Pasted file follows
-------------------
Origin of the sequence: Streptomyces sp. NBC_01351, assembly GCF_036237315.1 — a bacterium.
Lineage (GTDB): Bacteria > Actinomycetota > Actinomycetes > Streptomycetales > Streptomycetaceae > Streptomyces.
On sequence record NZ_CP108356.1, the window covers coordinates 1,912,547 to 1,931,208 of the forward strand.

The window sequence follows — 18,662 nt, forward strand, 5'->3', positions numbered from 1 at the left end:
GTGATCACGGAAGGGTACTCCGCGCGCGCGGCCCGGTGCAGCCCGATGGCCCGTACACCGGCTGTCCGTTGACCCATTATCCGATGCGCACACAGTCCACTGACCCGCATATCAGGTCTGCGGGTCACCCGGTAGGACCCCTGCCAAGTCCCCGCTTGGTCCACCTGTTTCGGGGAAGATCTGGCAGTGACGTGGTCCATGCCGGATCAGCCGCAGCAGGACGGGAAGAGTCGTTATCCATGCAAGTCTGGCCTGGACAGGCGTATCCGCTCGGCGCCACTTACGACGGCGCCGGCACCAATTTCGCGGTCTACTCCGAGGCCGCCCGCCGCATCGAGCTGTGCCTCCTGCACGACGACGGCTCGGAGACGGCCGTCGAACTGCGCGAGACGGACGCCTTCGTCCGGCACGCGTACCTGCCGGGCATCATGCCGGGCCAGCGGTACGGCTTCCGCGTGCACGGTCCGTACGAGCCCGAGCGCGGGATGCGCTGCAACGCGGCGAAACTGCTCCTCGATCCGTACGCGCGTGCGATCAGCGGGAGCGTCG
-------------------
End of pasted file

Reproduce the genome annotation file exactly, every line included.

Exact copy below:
Origin of the sequence: Streptomyces sp. NBC_01351, assembly GCF_036237315.1 — a bacterium.
Lineage (GTDB): Bacteria > Actinomycetota > Actinomycetes > Streptomycetales > Streptomycetaceae > Streptomyces.
On sequence record NZ_CP108356.1, the window covers coordinates 1,912,547 to 1,931,208 of the forward strand.

The window sequence follows — 18,662 nt, forward strand, 5'->3', positions numbered from 1 at the left end:
GTGATCACGGAAGGGTACTCCGCGCGCGCGGCCCGGTGCAGCCCGATGGCCCGTACACCGGCTGTCCGTTGACCCATTATCCGATGCGCACACAGTCCACTGACCCGCATATCAGGTCTGCGGGTCACCCGGTAGGACCCCTGCCAAGTCCCCGCTTGGTCCACCTGTTTCGGGGAAGATCTGGCAGTGACGTGGTCCATGCCGGATCAGCCGCAGCAGGACGGGAAGAGTCGTTATCCATGCAAGTCTGGCCTGGACAGGCGTATCCGCTCGGCGCCACTTACGACGGCGCCGGCACCAATTTCGCGGTCTACTCCGAGGCCGCCCGCCGCATCGAGCTGTGCCTCCTGCACGACGACGGCTCGGAGACGGCCGTCGAACTGCGCGAGACGGACGCCTTCGTCCGGCACGCGTACCTGCCGGGCATCATGCCGGGCCAGCGGTACGGCTTCCGCGTGCACGGTCCGTACGAGCCCGAGCGCGGGATGCGCTGCAACGCGGCGAAACTGCTCCTCGATCCGTACGCGCGTGCGATCAGCGGGAGCGTCG